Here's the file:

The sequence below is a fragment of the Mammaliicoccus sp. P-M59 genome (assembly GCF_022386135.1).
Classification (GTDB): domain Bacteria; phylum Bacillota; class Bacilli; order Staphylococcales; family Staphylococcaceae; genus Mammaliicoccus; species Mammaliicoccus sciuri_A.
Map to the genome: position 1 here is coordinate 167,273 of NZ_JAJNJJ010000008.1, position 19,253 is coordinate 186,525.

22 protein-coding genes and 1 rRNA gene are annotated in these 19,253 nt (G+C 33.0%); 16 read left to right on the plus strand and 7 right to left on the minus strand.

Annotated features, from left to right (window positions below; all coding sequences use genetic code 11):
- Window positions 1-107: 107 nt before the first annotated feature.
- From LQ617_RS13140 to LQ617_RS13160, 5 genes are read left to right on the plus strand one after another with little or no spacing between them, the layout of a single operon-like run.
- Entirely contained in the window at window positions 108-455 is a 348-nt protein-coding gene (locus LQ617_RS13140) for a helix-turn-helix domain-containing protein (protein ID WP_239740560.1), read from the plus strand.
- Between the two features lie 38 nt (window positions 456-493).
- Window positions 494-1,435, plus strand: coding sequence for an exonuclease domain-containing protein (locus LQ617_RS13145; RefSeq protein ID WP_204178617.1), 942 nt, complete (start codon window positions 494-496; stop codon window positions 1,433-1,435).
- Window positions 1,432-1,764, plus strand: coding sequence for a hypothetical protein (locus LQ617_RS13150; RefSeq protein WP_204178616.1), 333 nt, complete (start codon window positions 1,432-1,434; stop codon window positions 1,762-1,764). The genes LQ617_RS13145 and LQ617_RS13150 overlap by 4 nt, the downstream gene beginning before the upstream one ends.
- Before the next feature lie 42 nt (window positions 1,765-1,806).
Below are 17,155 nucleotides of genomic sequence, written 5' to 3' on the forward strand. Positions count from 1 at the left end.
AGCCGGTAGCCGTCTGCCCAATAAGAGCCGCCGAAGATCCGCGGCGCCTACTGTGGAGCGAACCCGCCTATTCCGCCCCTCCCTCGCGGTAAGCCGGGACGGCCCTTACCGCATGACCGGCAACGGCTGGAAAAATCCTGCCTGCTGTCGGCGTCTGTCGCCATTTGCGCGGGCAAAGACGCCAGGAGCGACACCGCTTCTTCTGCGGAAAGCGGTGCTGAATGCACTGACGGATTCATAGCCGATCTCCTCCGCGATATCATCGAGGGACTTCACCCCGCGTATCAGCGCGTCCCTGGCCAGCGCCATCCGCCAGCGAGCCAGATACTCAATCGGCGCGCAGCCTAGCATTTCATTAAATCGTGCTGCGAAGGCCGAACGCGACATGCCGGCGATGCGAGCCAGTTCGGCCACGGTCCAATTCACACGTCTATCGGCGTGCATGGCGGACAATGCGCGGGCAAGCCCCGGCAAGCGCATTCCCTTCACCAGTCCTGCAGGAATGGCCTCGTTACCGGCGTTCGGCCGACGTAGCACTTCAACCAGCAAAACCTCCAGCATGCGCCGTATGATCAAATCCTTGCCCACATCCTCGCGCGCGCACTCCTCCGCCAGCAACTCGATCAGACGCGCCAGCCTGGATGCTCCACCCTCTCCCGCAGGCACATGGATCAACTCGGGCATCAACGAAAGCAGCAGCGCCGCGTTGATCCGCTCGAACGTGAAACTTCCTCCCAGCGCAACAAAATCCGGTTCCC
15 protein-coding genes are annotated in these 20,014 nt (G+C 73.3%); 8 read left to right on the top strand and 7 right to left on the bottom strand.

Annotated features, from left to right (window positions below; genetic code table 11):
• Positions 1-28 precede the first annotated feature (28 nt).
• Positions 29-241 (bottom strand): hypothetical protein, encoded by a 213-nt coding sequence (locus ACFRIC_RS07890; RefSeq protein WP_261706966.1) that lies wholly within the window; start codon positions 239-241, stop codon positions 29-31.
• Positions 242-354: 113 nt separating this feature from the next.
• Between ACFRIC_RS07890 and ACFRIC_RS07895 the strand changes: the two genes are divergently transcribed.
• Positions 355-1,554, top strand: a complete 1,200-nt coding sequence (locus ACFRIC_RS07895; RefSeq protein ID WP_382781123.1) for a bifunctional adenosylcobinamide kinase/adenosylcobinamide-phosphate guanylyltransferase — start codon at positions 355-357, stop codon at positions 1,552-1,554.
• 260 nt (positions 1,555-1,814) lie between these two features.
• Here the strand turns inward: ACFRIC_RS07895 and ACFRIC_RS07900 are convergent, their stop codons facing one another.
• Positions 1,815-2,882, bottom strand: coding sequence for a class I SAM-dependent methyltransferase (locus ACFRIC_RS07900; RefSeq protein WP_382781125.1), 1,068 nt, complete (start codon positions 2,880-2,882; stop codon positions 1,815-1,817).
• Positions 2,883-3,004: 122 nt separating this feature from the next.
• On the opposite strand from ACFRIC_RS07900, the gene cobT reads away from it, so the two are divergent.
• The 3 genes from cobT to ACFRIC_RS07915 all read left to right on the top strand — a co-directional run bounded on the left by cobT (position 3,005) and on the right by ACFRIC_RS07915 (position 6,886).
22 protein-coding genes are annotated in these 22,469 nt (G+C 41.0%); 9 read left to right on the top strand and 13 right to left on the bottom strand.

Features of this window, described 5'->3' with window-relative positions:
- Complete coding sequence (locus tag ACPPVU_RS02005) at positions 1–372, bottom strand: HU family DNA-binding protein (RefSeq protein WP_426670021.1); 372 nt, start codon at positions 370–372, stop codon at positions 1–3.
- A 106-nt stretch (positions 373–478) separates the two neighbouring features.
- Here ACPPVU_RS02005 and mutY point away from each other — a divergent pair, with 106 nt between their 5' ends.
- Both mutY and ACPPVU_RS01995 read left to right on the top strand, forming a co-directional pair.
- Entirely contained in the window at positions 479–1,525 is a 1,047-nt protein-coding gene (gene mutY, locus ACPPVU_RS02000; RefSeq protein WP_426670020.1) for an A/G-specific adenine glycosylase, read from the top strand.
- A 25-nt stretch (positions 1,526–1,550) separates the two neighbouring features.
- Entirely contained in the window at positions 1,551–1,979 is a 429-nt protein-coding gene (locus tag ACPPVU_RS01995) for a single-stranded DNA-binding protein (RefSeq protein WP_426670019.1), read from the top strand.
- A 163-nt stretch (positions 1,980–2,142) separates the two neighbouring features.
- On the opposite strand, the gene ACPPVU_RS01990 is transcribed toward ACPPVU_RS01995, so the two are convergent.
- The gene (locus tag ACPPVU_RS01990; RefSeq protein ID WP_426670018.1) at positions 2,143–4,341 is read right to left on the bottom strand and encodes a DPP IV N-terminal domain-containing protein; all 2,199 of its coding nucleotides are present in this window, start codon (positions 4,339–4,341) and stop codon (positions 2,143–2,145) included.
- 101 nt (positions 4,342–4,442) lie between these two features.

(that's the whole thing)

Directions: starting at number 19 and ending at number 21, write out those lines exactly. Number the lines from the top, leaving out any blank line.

• Positions 242-354: 113 nt separating this feature from the next.
• Between ACFRIC_RS07890 and ACFRIC_RS07895 the strand changes: the two genes are divergently transcribed.
• Positions 355-1,554, top strand: a complete 1,200-nt coding sequence (locus ACFRIC_RS07895; RefSeq protein ID WP_382781123.1) for a bifunctional adenosylcobinamide kinase/adenosylcobinamide-phosphate guanylyltransferase — start codon at positions 355-357, stop codon at positions 1,552-1,554.